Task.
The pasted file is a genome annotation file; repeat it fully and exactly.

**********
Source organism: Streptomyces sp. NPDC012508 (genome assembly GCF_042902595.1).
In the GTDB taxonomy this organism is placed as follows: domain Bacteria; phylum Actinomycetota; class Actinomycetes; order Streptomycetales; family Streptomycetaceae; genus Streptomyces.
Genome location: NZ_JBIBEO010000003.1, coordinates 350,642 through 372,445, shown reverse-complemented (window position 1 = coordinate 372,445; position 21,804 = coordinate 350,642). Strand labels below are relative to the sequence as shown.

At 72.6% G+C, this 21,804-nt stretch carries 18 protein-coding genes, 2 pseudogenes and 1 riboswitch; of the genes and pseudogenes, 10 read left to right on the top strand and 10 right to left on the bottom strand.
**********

Source organism: Streptomyces sp. NPDC012508 (genome assembly GCF_042902595.1).
In the GTDB taxonomy this organism is placed as follows: domain Bacteria; phylum Actinomycetota; class Actinomycetes; order Streptomycetales; family Streptomycetaceae; genus Streptomyces.
Genome location: NZ_JBIBEO010000003.1, coordinates 350,642 through 372,445, shown reverse-complemented (window position 1 = coordinate 372,445; position 21,804 = coordinate 350,642). Strand labels below are relative to the sequence as shown.

At 72.6% G+C, this 21,804-nt stretch carries 18 protein-coding genes, 2 pseudogenes and 1 riboswitch; of the genes and pseudogenes, 10 read left to right on the top strand and 10 right to left on the bottom strand.